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Agriculture

Magic Dirt premium potting soil and Bioproduct Innovation of the Year award winner

Magic Dirt may sound like the soil used by Jack to grow his beans, but the Bioproduct Innovation of the Year award winner is just one result of a process that’s addressing the environmental issues caused by effluence from factory farm feedlots. The process starts with anaerobic digesters, specifically a patented two-stage model from Wisconsin-based DVO, which more efficiently converts manure into three valuable byproducts.  Read More

The predictive abilities of big data is being used to improve farming outcomes (Photo: Shu...

Data scientists studying crop growth and weather patterns in Colombia have advised rice farmers not to plant crops, saving millions of dollars. The International Center for Tropical Agriculture (CIAT) and the Colombian Rice Growers Federation have developed a computer model that can work out what crops work best under specific weather conditions in certain areas.  Read More

Artist's concept of NASA's SMAP satellite (Image: NASA)

NASA is set to launch a new satellite with the capacity to measure soil moisture on a global scale. Once operational, data from the Soil Moisture Active Passive (SMAP) satellite could be used to better inform farmers in agricultural decision making, providing unprecedented levels of detail on moisture trends with an efficiency and speed unattainable using current technology.  Read More

Male medflies that are genetically altered using the RIDL technique don't produce viable f...

Mediterranean fruit flies are responsible for extensive damage to fruit and vegetable crops, not only in the Mediterranean region but also in Australia, North and South America. While existing methods of controlling them include the use of insecticides and sterilization, the University of East Anglia and biotech company Oxitec are pioneering what they claim is a greener and less expensive approach – they're genetically modifying male fruit flies to produce only male viable offspring.  Read More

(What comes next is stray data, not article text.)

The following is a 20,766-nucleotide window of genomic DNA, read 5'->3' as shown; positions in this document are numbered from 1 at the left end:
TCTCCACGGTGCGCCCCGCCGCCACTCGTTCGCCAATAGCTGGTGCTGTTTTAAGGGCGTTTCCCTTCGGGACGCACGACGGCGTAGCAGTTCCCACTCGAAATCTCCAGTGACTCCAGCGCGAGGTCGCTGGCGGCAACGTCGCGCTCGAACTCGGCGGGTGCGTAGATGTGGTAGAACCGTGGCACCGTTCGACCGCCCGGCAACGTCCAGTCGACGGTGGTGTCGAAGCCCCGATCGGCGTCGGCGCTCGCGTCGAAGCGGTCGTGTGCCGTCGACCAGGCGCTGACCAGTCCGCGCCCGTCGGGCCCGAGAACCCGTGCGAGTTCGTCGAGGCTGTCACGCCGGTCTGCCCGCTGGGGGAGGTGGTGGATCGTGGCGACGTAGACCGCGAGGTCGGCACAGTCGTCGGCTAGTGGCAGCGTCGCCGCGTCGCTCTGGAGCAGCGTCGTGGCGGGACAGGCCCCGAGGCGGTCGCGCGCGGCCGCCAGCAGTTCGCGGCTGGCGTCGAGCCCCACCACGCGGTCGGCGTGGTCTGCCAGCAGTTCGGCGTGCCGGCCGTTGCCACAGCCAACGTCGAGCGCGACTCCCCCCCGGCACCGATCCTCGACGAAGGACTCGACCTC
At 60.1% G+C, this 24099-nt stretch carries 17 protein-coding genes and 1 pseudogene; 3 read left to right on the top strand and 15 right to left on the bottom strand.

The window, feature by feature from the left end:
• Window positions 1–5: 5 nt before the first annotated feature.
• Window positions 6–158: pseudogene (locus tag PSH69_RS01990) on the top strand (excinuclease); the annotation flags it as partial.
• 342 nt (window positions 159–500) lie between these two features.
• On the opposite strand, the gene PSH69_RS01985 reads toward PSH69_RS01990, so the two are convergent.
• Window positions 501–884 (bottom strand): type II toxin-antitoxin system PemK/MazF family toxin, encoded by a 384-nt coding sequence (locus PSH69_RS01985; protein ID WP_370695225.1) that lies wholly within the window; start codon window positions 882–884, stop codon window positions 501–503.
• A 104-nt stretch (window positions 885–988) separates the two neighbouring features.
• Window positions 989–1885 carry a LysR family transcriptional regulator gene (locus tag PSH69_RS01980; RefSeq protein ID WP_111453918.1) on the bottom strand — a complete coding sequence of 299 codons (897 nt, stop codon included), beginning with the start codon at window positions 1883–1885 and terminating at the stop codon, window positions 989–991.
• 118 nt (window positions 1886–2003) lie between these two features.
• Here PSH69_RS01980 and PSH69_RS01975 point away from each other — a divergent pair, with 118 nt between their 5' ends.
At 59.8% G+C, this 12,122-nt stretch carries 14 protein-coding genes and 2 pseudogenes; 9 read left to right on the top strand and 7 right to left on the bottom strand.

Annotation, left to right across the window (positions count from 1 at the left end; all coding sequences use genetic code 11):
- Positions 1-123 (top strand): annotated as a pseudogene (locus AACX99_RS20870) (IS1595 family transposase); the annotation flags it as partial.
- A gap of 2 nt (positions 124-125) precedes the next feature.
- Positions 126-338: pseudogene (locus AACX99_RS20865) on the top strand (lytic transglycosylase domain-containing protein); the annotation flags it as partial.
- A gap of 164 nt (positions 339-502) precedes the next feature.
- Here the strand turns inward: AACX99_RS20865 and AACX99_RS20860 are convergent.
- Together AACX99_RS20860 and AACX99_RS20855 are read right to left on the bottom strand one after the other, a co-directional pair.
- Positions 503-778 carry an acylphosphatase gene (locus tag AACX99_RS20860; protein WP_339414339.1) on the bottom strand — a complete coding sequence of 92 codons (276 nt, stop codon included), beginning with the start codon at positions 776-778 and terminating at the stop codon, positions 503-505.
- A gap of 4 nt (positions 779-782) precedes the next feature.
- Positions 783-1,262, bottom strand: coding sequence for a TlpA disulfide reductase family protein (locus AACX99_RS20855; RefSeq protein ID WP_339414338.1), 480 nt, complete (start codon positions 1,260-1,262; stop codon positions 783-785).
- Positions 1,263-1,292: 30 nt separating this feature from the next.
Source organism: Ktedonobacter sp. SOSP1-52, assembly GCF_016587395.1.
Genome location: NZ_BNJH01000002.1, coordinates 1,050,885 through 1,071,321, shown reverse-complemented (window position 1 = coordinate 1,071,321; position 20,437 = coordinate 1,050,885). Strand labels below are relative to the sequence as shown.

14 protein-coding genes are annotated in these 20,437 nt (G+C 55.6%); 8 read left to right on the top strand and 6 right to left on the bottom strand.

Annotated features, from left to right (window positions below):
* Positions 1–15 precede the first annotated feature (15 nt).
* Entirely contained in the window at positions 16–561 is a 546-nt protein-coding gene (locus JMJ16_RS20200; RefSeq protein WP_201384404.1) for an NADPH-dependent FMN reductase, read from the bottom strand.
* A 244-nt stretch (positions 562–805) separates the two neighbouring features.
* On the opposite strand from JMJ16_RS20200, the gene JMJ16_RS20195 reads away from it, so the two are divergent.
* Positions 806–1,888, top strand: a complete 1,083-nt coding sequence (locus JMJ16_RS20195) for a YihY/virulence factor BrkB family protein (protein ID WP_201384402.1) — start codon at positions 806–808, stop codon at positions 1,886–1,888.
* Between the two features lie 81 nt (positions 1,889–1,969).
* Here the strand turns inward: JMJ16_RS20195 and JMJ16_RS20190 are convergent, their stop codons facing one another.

New Holland Agriculture's CR10.90 - the new horsepower heavyweight champion of the combine...

Is there a horsepower war in the combine harvester segment? Probably not, but it's more fun if we pretend there is. New Holland Agriculture has thrown down a grainy gauntlet to Claas, John Deere and the rest of the harvesting industry by releasing the CR10.90 – the world's most powerful combine harvester with a chaff-smoking 652 horsepower (486 kW) fit to thresh the plants off the competition.  Read More

'Ladybird' is an autonomous farm robot capable of conducting mobile monitoring of a variet...

Ladybirds are happily welcomed by gardeners into their yards, knowing that they will consume the most prolific plant pests like white flies, mites, and aphids. Imagine, then, how useful an autonomous, solar-powered, intelligent robotic ladybird could be on a farm. Enter the University of Sydney’s "Ladybird," not actually an eater of insect pests, but a robot capable of conducting mobile farm reconnaissance, mapping, classification, and detection of problems for a variety of different crops.  Read More

The super bananas are yellow on the outside (like the regular bananas seen here), but thei...

According to the Queensland University of Technology's Prof. James Dale, 650,000 to 700,000 children die worldwide every year due to pro-vitamin A deficiency. Many of those children live in East African nations such as Uganda. Dale's proposed solution? Take something that's already grown and eaten there, and genetically modify it to produce the needed vitamin. That's what he's done with the Highland cooking banana. The resulting "super bananas" are about to be the subject of human nutritional trials in the US.  Read More

The new technique could allow corn to be grown in caves or on space colonies (Photo:  Ashl...

Scientists at Purdue University have come up with a way of growing corn in caves, but it doesn't involve some bizarre mating of maize and mushroom. Instead, they manipulated artificial light and temperature in such a way that the growth of the corn plants, while stunted, didn't significantly affect the seed yield. The finding could have a significant impact on the future of genetically modified crops by helping prevent genetically modified pollen escaping into the ecosystem.  Read More

Approximately 5,000 bees are receiving RFID tags like this one

Bees are integral to the pollination of major crops around the world, so the more that we understand how they go about their business, the better we can facilitate the process and thereby boost yields. With this in mind, scientists from Australia's Commonwealth Scientific and Industrial Research Organisation (CSIRO) are taking the unprecedented step of equipping up to 5,000 honeybees with RFID (radio frequency identification) tags.  Read More

The AgriRover on patrol in a paddock

We tend to think of livestock farmers as "one man and his dog," but if AgResearch of New Zealand has anything to say, that pair may have to move over to include a robot. A team led by Dr. Andrew Manderson is developing AgriRover, an agricultural robot inspired by NASA’s Mars rovers. It’s a proof-of-concept prototype designed to show how robots can make life easier and more productive for livestock farmers.  Read More

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